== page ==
Cooper, Ron 1960- (Ron L. Cooper)
Cooper, Ron 1960- (Ron L. Cooper)
Born August 22, 1960, in Moncks Corner, SC; married, 1985; wife's name Sandra (a professor); children: Stetson, Levi, Grace. Education: College of Charleston, B.A., 1982; University of South Carolina, M.A.; Rutgers University, Ph.D. Hobbies and other interests: Bluegrass music.
Central Florida Community College, Ocala, associate professor of philosophy, 1995—.
Florida Philosophical Association (former president).
Heidegger and Whitehead: A Phenomenological Examination into the Intelligibility of Experience, Ohio University Press (Columbus, OH), 1993.
Hume's Fork (novel), Bancroft Press (Baltimore, MD), 2007.
Contributor of short fiction to periodicals, including Yalobusha Review, Apostrophe, Timber Creek Review, and the Blotter; contributor of essays on philosophy to journals, including the Journal of Speculative Philosophy and Philosophy Today.
Ron Cooper was born and raised in the Low Country region of South Carolina. He attended the College of Charleston, where he earned his bachelor's degree in philosophy, then furthered his education at the University of South Carolina, earning a master's degree, and ultimately graduating with his doctorate from Rutgers University in New Jersey. Cooper settled in Florida in 1988, and in 1995 began teaching at the Central Florida Community College, where he serves as an associate professor of philosophy. His first book, Heidegger and Whitehead: A Phenomenological Examination into the Intelligibility of Experience, was published in 1993 and is based heavily on his academic research. However, Cooper also has a creative bent. He became interested in writing at a young age and at one point considered becoming a poet. In the early 1980s, he conceived an idea for a novel, and the concept continued to marinate in his mind until the mid-1990s, at which point he went so far as to make some notes for the project and even wrote a small portion of it. Then a twist of fate—his computer crashed and he had failed to back up his manuscript—caused him to set the project aside once more. Ultimately, it was reading the work of Salman Rushdie that coaxed him back into working on his own novel. In an interview posted on his home page, Cooper recalls: "Rushdie's The Moor's Last Sigh was the first book I read by him …, and not only was I amazed by his acrobatic style, I also imagined the fun he must have had constructing those incredible sentences. I decided I had to have some of that fun myself."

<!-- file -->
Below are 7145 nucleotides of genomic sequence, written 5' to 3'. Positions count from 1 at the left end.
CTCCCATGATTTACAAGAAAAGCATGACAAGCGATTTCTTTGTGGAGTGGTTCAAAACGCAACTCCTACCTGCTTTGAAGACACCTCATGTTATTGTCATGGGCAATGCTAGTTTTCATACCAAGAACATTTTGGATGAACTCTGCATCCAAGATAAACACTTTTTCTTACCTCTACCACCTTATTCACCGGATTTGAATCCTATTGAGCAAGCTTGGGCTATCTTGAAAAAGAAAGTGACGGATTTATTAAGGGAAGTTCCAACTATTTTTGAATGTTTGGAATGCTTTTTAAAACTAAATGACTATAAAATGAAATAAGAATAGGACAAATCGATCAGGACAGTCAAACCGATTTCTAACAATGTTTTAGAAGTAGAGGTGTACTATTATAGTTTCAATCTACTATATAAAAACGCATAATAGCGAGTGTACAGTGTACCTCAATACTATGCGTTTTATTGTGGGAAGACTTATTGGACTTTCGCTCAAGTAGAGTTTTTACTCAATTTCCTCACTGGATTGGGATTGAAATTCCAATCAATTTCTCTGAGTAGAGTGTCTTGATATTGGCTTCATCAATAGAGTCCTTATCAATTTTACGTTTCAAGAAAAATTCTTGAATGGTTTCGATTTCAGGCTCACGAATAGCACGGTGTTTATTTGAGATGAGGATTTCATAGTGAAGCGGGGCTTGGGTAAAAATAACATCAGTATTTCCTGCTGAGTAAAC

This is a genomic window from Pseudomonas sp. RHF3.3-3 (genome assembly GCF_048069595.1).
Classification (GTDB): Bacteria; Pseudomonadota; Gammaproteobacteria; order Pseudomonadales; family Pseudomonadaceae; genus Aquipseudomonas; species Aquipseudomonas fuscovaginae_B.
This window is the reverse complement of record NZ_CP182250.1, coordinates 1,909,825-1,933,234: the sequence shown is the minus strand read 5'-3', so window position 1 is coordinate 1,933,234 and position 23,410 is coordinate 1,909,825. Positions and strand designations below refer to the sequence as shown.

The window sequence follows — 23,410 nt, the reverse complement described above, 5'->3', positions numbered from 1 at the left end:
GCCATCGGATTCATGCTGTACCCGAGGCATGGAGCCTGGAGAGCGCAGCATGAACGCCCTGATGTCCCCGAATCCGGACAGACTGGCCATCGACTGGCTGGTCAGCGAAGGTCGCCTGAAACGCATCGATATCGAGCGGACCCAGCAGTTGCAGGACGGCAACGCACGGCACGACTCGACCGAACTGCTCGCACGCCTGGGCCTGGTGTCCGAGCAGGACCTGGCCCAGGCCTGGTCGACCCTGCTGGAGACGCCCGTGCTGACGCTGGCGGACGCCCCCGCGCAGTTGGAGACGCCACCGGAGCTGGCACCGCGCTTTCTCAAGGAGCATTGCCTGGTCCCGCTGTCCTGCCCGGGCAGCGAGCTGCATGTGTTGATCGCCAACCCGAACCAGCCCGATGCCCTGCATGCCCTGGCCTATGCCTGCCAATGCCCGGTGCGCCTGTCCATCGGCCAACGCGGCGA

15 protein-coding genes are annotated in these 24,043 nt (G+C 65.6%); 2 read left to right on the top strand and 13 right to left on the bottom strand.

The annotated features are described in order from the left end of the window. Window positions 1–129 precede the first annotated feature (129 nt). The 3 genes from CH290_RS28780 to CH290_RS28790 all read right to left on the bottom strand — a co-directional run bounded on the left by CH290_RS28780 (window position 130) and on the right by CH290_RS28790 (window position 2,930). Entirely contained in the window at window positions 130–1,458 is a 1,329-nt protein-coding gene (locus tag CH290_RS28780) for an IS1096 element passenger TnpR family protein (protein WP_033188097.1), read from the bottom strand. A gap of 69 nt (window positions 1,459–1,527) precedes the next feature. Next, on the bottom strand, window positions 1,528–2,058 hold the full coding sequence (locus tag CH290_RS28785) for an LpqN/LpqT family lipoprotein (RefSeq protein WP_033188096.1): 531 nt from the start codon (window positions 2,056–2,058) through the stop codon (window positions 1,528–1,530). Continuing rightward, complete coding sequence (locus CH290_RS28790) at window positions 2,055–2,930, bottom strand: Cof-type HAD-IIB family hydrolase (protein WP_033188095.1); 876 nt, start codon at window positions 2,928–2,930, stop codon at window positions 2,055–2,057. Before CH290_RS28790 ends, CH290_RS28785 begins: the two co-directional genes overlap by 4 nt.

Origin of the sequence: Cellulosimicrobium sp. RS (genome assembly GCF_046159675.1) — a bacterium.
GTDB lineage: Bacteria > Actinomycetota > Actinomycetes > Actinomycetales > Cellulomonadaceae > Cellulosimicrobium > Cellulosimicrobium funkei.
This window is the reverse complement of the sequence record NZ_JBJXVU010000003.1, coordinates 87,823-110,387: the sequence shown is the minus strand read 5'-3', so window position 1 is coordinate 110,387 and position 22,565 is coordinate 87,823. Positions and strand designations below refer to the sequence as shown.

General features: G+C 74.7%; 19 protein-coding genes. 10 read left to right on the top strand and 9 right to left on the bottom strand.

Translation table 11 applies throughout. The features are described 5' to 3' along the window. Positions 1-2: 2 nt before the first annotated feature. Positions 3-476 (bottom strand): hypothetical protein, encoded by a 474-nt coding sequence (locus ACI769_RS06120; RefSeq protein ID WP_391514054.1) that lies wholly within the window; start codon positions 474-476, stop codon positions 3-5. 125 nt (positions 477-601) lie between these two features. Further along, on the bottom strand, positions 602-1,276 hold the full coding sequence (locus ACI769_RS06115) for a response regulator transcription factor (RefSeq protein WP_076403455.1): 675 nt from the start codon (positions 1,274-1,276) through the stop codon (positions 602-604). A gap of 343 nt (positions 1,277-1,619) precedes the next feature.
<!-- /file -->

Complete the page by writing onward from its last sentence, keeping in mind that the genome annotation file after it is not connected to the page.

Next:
The result of Cooper's efforts is his first novel, Hume's Fork. The book tells the story of Legare Hume, a fairly average philosophy professor whose greatest wish is to escape the mundane reality of his existence. Unfortunately, wherever he goes, he finds he is stuck in his old life. Hume decides to attend an American Philosophical Association conference in Charleston, along with a friend and colleague, hoping he can at least escape his wife there, if nothing else. However, a series of bizarre events, starting with a missing hotel reservation and continuing with the mysterious appearance of Hume's family, whom he has avoided for years, throws his simple plan awry. David Pitt, in a review for Booklist, dubbed Cooper's novel "a funny, fast-paced, hugely entertaining story that balances intricate philosophical ideas … with outright zaniness."
BIOGRAPHICAL AND CRITICAL SOURCES:
Booklist, March 15, 2007, David Pitt, review of Hume's Fork, p. 23.
Choice: Current Reviews for Academic Libraries, May, 1994, R.M. Stewart, review of Heidegger and Whitehead: A Phenomenological Examination into the Intelligibility of Experience, p. 1449.
Reference & Research Book News, August, 1994, review of Heidegger and Whitehead, p. 1.
Authors Den,http://www.authorsden.com/ (January 7, 2008), profile of Ron Cooper.
Central Florida Community College Web site,http://www.cf.edu/ (October 25, 2005), "CFCC Humanities Professor to Publish Book" and "Interview with Ron Cooper."
Cosmoetica,http://www.cosmoetica.com/ (March 30, 2007), review of Hume's Fork.
Midwest Book Review,http://www.midwestbookreview.com/ (January 7, 2008), Harriet Klausner, review of Hume's Fork.
Ron Cooper Home Page,http://www.roncooper.org (January 7, 2008).
Star Banner Online,http://www.ocala.com/ (August 25, 2007), Anthony Violanti, "America's Favorite Pastime Hits Home with Faith and Religion."